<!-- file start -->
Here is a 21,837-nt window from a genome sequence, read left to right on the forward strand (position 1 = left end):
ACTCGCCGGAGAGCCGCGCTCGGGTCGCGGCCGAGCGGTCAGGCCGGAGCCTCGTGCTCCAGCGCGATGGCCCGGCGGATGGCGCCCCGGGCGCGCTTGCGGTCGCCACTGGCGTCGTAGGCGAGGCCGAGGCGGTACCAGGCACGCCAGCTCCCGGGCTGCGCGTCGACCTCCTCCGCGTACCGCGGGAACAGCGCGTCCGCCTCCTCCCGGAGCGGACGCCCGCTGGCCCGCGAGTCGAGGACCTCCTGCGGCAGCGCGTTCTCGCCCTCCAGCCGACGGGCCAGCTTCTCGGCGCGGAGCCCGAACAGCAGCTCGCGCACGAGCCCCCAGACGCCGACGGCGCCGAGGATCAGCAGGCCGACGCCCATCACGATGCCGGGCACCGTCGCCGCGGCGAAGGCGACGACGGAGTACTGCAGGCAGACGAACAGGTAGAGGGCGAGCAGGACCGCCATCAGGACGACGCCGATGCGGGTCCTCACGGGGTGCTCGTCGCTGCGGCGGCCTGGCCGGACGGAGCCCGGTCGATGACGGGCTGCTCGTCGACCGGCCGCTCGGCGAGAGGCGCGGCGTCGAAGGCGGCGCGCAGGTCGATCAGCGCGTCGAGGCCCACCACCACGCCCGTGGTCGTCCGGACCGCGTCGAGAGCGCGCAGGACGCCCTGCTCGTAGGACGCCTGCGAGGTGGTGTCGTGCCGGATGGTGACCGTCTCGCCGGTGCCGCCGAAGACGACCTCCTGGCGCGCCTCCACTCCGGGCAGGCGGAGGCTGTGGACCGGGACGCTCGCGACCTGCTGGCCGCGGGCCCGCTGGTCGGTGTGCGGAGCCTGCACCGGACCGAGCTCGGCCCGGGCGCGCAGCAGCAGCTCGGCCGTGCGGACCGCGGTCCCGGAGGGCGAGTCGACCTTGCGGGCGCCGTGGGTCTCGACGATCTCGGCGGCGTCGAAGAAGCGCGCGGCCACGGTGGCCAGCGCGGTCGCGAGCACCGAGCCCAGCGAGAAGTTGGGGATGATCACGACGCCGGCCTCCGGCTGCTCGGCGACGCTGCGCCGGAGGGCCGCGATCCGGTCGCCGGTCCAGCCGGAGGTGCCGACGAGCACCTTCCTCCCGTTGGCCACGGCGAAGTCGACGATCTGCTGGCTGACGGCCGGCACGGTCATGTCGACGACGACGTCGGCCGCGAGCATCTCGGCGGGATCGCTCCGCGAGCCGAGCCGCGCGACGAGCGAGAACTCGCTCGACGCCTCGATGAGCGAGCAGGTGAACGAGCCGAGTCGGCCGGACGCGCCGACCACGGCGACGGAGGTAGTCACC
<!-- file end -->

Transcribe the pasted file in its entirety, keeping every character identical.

Here is a 21,837-nt window from a genome sequence, read left to right on the forward strand (position 1 = left end):
ACTCGCCGGAGAGCCGCGCTCGGGTCGCGGCCGAGCGGTCAGGCCGGAGCCTCGTGCTCCAGCGCGATGGCCCGGCGGATGGCGCCCCGGGCGCGCTTGCGGTCGCCACTGGCGTCGTAGGCGAGGCCGAGGCGGTACCAGGCACGCCAGCTCCCGGGCTGCGCGTCGACCTCCTCCGCGTACCGCGGGAACAGCGCGTCCGCCTCCTCCCGGAGCGGACGCCCGCTGGCCCGCGAGTCGAGGACCTCCTGCGGCAGCGCGTTCTCGCCCTCCAGCCGACGGGCCAGCTTCTCGGCGCGGAGCCCGAACAGCAGCTCGCGCACGAGCCCCCAGACGCCGACGGCGCCGAGGATCAGCAGGCCGACGCCCATCACGATGCCGGGCACCGTCGCCGCGGCGAAGGCGACGACGGAGTACTGCAGGCAGACGAACAGGTAGAGGGCGAGCAGGACCGCCATCAGGACGACGCCGATGCGGGTCCTCACGGGGTGCTCGTCGCTGCGGCGGCCTGGCCGGACGGAGCCCGGTCGATGACGGGCTGCTCGTCGACCGGCCGCTCGGCGAGAGGCGCGGCGTCGAAGGCGGCGCGCAGGTCGATCAGCGCGTCGAGGCCCACCACCACGCCCGTGGTCGTCCGGACCGCGTCGAGAGCGCGCAGGACGCCCTGCTCGTAGGACGCCTGCGAGGTGGTGTCGTGCCGGATGGTGACCGTCTCGCCGGTGCCGCCGAAGACGACCTCCTGGCGCGCCTCCACTCCGGGCAGGCGGAGGCTGTGGACCGGGACGCTCGCGACCTGCTGGCCGCGGGCCCGCTGGTCGGTGTGCGGAGCCTGCACCGGACCGAGCTCGGCCCGGGCGCGCAGCAGCAGCTCGGCCGTGCGGACCGCGGTCCCGGAGGGCGAGTCGACCTTGCGGGCGCCGTGGGTCTCGACGATCTCGGCGGCGTCGAAGAAGCGCGCGGCCACGGTGGCCAGCGCGGTCGCGAGCACCGAGCCCAGCGAGAAGTTGGGGATGATCACGACGCCGGCCTCCGGCTGCTCGGCGACGCTGCGCCGGAGGGCCGCGATCCGGTCGCCGGTCCAGCCGGAGGTGCCGACGAGCACCTTCCTCCCGTTGGCCACGGCGAAGTCGACGATCTGCTGGCTGACGGCCGGCACGGTCATGTCGACGACGACGTCGGCCGCGAGCATCTCGGCGGGATCGCTCCGCGAGCCGAGCCGCGCGACGAGCGAGAACTCGCTCGACGCCTCGATGAGCGAGCAGGTGAACGAGCCGAGTCGGCCGGACGCGCCGACCACGGCGACGGAGGTAGTCACC